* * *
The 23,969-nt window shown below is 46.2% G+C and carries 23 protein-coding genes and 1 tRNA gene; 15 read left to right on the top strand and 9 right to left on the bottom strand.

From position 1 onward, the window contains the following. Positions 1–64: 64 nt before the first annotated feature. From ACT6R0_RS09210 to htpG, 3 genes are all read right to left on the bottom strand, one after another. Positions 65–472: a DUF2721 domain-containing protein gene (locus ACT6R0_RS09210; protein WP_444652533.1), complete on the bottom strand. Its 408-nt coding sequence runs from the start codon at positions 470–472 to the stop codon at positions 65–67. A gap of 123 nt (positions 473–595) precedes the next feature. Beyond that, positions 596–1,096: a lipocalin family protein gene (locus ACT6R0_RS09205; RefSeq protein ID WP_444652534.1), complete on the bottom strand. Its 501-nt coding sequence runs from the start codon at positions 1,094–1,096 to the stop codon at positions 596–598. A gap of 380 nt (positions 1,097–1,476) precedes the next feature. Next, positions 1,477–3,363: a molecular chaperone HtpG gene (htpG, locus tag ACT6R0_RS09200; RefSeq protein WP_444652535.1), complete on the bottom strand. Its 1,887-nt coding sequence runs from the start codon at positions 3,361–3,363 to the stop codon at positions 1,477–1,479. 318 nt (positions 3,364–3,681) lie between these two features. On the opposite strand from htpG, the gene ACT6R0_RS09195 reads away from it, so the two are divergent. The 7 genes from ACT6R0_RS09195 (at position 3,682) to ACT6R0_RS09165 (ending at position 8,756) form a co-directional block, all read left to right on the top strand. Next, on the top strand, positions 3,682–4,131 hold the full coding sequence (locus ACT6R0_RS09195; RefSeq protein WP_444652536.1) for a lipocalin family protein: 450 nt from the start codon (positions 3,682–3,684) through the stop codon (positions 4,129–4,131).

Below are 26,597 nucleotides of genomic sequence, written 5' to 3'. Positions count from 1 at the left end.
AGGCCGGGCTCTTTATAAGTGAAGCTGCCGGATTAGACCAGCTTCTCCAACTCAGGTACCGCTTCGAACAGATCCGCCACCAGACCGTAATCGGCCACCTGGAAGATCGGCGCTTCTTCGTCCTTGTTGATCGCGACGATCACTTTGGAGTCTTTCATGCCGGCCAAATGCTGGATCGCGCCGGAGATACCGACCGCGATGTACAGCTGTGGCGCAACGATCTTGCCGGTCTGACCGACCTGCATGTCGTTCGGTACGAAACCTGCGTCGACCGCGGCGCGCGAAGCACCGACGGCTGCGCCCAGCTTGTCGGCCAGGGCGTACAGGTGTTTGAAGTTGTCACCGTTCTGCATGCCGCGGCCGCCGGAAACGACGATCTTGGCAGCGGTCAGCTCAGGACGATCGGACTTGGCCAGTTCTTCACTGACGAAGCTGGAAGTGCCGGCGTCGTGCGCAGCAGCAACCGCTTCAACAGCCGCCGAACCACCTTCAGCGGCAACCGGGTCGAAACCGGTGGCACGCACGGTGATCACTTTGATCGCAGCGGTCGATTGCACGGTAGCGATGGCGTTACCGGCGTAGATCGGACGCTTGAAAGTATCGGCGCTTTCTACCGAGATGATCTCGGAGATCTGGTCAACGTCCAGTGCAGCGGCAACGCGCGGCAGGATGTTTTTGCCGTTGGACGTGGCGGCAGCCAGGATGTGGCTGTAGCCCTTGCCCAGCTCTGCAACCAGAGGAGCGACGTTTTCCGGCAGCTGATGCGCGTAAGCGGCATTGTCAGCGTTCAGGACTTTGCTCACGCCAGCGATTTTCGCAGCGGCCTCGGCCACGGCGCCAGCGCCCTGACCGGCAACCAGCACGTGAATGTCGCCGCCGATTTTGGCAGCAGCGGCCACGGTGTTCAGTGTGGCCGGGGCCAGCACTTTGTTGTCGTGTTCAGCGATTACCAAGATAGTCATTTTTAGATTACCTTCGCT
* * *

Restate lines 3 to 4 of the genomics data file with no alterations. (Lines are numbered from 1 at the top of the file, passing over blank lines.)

Below are 26,597 nucleotides of genomic sequence, written 5' to 3'. Positions count from 1 at the left end.
AGGCCGGGCTCTTTATAAGTGAAGCTGCCGGATTAGACCAGCTTCTCCAACTCAGGTACCGCTTCGAACAGATCCGCCACCAGACCGTAATCGGCCACCTGGAAGATCGGCGCTTCTTCGTCCTTGTTGATCGCGACGATCACTTTGGAGTCTTTCATGCCGGCCAAATGCTGGATCGCGCCGGAGATACCGACCGCGATGTACAGCTGTGGCGCAACGATCTTGCCGGTCTGACCGACCTGCATGTCGTTCGGTACGAAACCTGCGTCGACCGCGGCGCGCGAAGCACCGACGGCTGCGCCCAGCTTGTCGGCCAGGGCGTACAGGTGTTTGAAGTTGTCACCGTTCTGCATGCCGCGGCCGCCGGAAACGACGATCTTGGCAGCGGTCAGCTCAGGACGATCGGACTTGGCCAGTTCTTCACTGACGAAGCTGGAAGTGCCGGCGTCGTGCGCAGCAGCAACCGCTTCAACAGCCGCCGAACCACCTTCAGCGGCAACCGGGTCGAAACCGGTGGCACGCACGGTGATCACTTTGATCGCAGCGGTCGATTGCACGGTAGCGATGGCGTTACCGGCGTAGATCGGACGCTTGAAAGTATCGGCGCTTTCTACCGAGATGATCTCGGAGATCTGGTCAACGTCCAGTGCAGCGGCAACGCGCGGCAGGATGTTTTTGCCGTTGGACGTGGCGGCAGCCAGGATGTGGCTGTAGCCCTTGCCCAGCTCTGCAACCAGAGGAGCGACGTTTTCCGGCAGCTGATGCGCGTAAGCGGCATTGTCAGCGTTCAGGACTTTGCTCACGCCAGCGATTTTCGCAGCGGCCTCGGCCACGGCGCCAGCGCCCTGACCGGCAACCAGCACGTGAATGTCGCCGCCGATTTTGGCAGCAGCGGCCACGGTGTTCAGTGTGGCCGGGGCCAGCACTTTGTTGTCGTGTTCAGCGATTACCAAGATAGTCATTTTTAGATTACCTTCGCT